Now, about 500 Ukrainian Marines threaten the M-14, a 250-mile east-west international road —  President Putin’s fabled “land bridge” to Crimea. For a decade, Mr. Putin has sought to maintain a road to ferry ammunition and supplies to Crimea from Russia.

“The goal is to reach the M-14 highway,” Russian military blogger Semyon Pego wrote Tuesday on his War Gonzo Telegram channel. Noting that Ukraine’s new positions are only 60 miles north of Crimea, he wrote: “If success is achieved, [Russia’s] Armed Forces will have serious problems.” Ukrainian units are now believed to be in position to ambush truck convoys on the M-14.

Russia’s reaction ranges from panic to ferocity. Realizing that months of Ukrainian cross-river probes were turning into fixed beachheads, the Kremlin fired its Dnipro regional commander on October 30. The charge: providing “false reports” to his superiors.

“Results on the ground did not correspond to the information delivered by the Dniepr group’s command,” a Kremlin-appointed official for Kherson region, Vladimir Rogov, wrote on Telegram. “The enemy has recently increased combat activity in this part of the southern front, crossing to our side of the Dnipro River and trying to create bridgeheads there for attempts to attack the area of Crimea.”

The Kyiv Post’s senior defense correspondent, Stefan Korshak, wrote yesterday: “The first Russian response was to believe it was just raiders, and then to conceal from Moscow that the Ukrainians had crossed the river in moderate strength, and that there wasn’t enough Russian firepower in the area to force them back quickly.”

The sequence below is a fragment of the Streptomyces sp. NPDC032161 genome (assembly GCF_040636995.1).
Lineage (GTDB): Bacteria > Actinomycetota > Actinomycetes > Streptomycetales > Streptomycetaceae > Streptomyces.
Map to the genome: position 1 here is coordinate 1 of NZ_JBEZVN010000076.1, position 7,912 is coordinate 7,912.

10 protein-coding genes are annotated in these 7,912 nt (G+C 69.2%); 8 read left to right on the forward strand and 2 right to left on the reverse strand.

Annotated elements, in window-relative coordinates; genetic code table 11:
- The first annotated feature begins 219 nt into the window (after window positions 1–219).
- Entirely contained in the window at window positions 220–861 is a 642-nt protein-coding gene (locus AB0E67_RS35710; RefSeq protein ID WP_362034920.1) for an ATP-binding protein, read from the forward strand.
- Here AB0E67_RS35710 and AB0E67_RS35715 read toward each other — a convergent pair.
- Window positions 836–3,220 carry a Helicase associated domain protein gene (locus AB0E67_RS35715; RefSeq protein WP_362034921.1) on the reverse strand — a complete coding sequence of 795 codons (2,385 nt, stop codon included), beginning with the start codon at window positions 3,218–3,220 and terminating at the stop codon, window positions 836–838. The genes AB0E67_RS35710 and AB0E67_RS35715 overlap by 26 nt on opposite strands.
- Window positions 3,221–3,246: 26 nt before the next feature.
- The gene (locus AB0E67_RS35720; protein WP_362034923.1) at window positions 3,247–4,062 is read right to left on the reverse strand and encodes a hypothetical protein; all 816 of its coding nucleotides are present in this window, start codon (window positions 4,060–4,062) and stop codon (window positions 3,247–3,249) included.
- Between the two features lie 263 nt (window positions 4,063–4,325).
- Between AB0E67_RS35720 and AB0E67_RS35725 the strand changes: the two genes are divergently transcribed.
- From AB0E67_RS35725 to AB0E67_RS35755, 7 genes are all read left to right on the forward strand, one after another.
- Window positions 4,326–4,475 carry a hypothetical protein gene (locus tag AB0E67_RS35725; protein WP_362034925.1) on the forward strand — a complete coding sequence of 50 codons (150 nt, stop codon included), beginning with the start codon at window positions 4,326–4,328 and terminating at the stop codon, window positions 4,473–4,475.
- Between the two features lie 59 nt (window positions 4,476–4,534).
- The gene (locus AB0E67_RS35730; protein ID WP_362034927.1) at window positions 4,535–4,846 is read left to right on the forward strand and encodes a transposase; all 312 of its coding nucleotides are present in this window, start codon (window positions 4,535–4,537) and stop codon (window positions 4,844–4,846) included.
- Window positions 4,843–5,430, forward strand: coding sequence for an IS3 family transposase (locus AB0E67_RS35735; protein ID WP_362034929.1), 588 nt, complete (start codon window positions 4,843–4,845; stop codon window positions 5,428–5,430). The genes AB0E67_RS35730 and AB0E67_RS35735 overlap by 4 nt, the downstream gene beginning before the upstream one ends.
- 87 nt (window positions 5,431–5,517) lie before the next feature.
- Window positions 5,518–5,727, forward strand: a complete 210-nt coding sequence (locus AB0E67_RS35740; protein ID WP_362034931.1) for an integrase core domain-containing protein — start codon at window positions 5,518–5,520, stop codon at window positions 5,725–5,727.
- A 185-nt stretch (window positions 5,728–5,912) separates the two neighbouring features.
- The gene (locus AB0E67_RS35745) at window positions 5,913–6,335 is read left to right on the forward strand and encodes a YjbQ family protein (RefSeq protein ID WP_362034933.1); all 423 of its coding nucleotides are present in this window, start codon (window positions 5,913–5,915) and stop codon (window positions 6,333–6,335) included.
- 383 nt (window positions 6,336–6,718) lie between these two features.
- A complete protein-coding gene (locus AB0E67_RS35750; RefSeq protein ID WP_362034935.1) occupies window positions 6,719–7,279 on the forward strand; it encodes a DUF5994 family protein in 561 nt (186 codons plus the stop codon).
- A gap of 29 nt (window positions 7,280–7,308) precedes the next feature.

The new commander, Colonel General Mikhail Teplinsky, was sidelined last summer for alleged association with the Wagner mercenary revolt. Back in charge, he has failed to calm Russian jitters. Last week, two Russian state news agencies published alerts saying Moscow was moving Dnipro troops to “more favorable positions” east of the river. The Kremlin routinely uses this language to describe retreats. Two hours later, the agencies withdrew the news reports, noting that Russia’s Defense Ministry said they were false.

On the ferocity side, Russia attacks Ukraine’s forest positions with thermobaric weapons, which are this war’s equivalent of napalm. Flying out of range of Ukrainian air defense systems, Russian war planes release glide bombs which are guided remotely for the last 25 miles to hit targets.